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Seven key issues farmers need to know about insurance

20 March, 2019
The farming industry has undergone significant change in the past decade, with the increasing pace of technology combined with regulatory changes revolutionising the way that many farms operate. Society has moved on too, shifting the risks facing farmers. Here, in partnership with independent broker Alan Boswell Group, AF Insurance explores seven key issues farmers need to be aware of right now.
1. Technology
Technology has always been at the heart of changes in agricultural practices, and those transforming the industry today will prove every bit as significant as when the tractor took over from the horse-drawn plough. Increasing automation and robotics are providing production efficiencies and, potentially, better yields, and keeping pace with these changes can be an expensive business, but an important investment in the future. Just as important is to ensure that insurance cover is kept as up to date as the equipment. Loss or damage to any new equipment by, for example, fire or theft, could be catastrophic if your cover fails to keep up with the pace of change.
2. Dissolution of the Agricultural Wages Board (AWB)
Until a few years ago, anybody who was employed to work on a farm was protected by the AWB Act. Benefits included minimum rates of pay, overtime during harvests and generous sickness allowances.

Despite the AWB being abolished in 2013, a number of farm employees believe they are still protected by the same legislation as they were previously. Importantly, the absence of new employment contracts drawn up since 2013 means that farm employers frequently find themselves at risk of having to pay employees for extended periods of sickness or personal accidents for which they have no insurance protection - unless they purchased additional insurance under their farm policy.

3. Power of the Environment Agency
The increasing power of the Environment Agency is one of the biggest challenges facing farmers today, with heavier fines for pollution being levied than ever before. If the Agency is alerted to contamination, they will identify who is responsible and charge them for clearing it up, before issuing a fine. As a result, there’s now an insurance product available called Environment Impairment Liability (EIL) insurance, which provides specific cover that will not usually be included under standard public liability insurance. The policy covers the cost of the clean-up and the legal defence costs.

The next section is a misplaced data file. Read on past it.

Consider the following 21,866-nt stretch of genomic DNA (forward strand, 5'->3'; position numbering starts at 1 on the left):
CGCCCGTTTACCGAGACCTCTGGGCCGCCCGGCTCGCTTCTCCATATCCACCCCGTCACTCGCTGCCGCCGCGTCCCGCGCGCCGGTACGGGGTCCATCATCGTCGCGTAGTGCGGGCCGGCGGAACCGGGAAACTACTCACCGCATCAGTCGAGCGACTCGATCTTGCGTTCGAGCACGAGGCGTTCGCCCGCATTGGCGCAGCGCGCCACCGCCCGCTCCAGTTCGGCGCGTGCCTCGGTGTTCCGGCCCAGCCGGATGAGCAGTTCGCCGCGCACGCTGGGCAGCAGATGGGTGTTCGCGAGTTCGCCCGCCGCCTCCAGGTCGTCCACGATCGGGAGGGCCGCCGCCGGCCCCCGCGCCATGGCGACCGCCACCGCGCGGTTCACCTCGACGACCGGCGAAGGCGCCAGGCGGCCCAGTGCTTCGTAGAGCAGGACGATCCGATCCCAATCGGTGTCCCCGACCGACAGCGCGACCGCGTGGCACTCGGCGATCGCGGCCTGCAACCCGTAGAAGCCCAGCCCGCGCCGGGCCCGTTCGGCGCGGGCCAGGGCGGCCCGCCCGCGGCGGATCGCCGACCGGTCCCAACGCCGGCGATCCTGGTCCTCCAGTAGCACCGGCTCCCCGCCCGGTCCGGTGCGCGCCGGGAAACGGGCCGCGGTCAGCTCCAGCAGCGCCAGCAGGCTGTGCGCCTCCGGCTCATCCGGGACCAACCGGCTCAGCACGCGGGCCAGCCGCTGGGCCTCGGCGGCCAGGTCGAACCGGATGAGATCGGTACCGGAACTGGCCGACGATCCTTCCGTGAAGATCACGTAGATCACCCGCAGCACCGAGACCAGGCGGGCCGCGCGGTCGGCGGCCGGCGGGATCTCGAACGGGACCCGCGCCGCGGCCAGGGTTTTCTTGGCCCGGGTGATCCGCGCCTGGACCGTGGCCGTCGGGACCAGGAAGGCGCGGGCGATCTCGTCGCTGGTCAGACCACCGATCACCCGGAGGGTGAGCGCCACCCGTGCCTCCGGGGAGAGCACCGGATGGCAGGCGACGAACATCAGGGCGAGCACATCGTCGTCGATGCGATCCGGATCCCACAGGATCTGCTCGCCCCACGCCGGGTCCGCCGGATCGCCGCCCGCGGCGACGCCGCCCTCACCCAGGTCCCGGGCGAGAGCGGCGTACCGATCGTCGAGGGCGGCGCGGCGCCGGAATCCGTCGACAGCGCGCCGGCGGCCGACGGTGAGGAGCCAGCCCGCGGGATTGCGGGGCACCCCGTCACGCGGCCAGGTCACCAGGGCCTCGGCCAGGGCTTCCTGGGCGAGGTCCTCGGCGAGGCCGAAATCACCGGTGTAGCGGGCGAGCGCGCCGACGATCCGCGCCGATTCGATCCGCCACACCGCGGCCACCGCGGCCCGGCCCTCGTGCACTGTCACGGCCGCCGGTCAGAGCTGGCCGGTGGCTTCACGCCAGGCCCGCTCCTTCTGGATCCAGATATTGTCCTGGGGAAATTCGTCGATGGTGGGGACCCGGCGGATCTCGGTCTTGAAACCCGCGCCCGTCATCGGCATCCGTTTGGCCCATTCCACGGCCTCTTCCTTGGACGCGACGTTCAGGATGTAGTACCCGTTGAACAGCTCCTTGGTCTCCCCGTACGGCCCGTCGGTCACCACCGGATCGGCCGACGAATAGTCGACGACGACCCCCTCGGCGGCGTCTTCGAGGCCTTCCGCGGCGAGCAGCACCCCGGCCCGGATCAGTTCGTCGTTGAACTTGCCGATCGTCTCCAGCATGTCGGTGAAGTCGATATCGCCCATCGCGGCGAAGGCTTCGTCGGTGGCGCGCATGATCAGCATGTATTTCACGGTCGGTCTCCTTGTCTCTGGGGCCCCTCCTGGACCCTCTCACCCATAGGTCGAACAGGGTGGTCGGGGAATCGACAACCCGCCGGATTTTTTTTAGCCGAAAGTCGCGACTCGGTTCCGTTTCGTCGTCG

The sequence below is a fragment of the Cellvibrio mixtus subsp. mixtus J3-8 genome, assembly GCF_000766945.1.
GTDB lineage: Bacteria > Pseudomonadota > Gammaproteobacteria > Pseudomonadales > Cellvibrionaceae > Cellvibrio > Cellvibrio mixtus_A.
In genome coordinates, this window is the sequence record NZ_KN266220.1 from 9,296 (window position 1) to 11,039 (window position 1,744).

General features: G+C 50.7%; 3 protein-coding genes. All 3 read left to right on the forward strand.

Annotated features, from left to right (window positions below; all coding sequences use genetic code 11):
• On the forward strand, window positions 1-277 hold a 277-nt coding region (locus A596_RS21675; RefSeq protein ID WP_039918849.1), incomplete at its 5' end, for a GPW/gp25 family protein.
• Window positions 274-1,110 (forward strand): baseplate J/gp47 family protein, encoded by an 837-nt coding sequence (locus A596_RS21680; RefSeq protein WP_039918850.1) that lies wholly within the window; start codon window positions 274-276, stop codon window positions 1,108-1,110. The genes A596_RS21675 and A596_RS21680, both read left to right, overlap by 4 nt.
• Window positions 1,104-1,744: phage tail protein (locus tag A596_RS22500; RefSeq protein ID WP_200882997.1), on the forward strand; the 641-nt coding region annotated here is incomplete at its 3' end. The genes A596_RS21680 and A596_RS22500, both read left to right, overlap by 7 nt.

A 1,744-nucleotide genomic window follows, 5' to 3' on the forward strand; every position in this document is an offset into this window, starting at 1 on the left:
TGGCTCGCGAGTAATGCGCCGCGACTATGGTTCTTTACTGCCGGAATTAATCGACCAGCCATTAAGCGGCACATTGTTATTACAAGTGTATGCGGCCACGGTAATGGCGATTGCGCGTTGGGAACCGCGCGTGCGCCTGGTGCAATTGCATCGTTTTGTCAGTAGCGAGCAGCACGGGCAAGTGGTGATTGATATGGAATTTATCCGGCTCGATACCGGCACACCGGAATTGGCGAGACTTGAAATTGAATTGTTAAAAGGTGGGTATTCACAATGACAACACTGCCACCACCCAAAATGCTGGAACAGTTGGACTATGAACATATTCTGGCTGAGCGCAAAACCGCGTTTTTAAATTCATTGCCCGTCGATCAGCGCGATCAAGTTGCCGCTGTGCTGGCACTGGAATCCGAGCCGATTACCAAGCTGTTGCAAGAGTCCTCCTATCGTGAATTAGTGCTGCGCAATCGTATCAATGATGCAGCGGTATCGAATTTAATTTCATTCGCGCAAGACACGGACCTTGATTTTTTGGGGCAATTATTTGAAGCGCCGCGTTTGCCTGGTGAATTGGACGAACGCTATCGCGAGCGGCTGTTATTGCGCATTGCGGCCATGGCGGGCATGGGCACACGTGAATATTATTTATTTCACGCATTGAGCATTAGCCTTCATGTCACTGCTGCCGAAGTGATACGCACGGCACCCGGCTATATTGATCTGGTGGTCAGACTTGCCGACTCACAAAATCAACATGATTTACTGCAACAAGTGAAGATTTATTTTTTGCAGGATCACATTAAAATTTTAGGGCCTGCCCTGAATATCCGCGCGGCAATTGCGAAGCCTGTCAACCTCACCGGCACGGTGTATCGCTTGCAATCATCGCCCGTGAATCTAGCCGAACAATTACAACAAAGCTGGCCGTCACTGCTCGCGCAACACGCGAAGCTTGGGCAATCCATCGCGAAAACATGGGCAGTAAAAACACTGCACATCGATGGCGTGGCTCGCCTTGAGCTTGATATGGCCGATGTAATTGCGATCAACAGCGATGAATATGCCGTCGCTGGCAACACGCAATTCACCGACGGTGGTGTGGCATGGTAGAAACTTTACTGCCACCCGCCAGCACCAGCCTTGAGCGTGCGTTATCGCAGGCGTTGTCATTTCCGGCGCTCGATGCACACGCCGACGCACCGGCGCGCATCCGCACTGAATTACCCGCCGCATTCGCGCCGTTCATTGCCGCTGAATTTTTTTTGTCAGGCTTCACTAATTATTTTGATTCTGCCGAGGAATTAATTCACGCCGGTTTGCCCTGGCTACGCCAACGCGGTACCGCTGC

4. Farm theft
Thefts from farms and other rural properties are on the rise, with organised gangs blamed for the increase. While theft of diesel is still an issue, the bulk of the increase is accounted for by quad bikes and other farm machinery, including tractors. More recently, thieves have targeted stock-piled chemicals and fertiliser. This makes it imperative that all agricultural machinery and stocks are adequately insured, and inventory schedules are kept up to date.

5. No-deal Brexit
At the time of writing with no-deal Brexit still a possibility, the potential impacts are many and varied, and far too complex to go into in detail here. But it’s been long mooted that input requirements may be affected, and farmers have been advised to speak to suppliers to ensure adequate stocks of things like animal feed, seeds, fertiliser etc if imported from the EU. If farmers are stock-piling additional supplies, then sums insured also need to be adjusted to reflect the increased value.
6. Financial Loss
Financial Loss insurance is often overlooked or confused with Public Liability. Public Liability only covers damage to third party property or third party death / personal injury, whereas Financial Loss covers circumstances where money is lost but no property is damaged or individual injured.

For example - a delivery of potatoes reaches the warehouse processing factory and sets off metal detectors, because of small amounts of metal being picked up in transit. It’s not a simple case of removing the contaminated delivery; the warehouse will be thoroughly cleaned and any affected deliveries destroyed. No property was damaged and no employees were injured, so a Public Liability product would not pay – but Financial Loss would. Financial Loss is an essential consideration of any agricultural insurance package.

7. Risk management and assessment
More and more attention is being paid to risk management, and for good reason, a good risk management assessment can save money for your business.

For example, Alan Boswell’s risk management team was called in to audit a farm, and looked at the rebuilding costs of every building on the site. It was assessed that a brick building that would cost £200,000 to rebuild as it was, could be replaced by a breezeblock building costing only £50,000. As a result, AF Insurance negotiated amended rebuild rates with insurers, based on a modern replacement basis of settlement for some of the buildings.

Insurance has to evolve and sometimes the insurance you’ve always had is no longer suitable.

If you’d like to talk to an expert about your farm insurance, get in touch with AF Insurance on 01603 881881 or email
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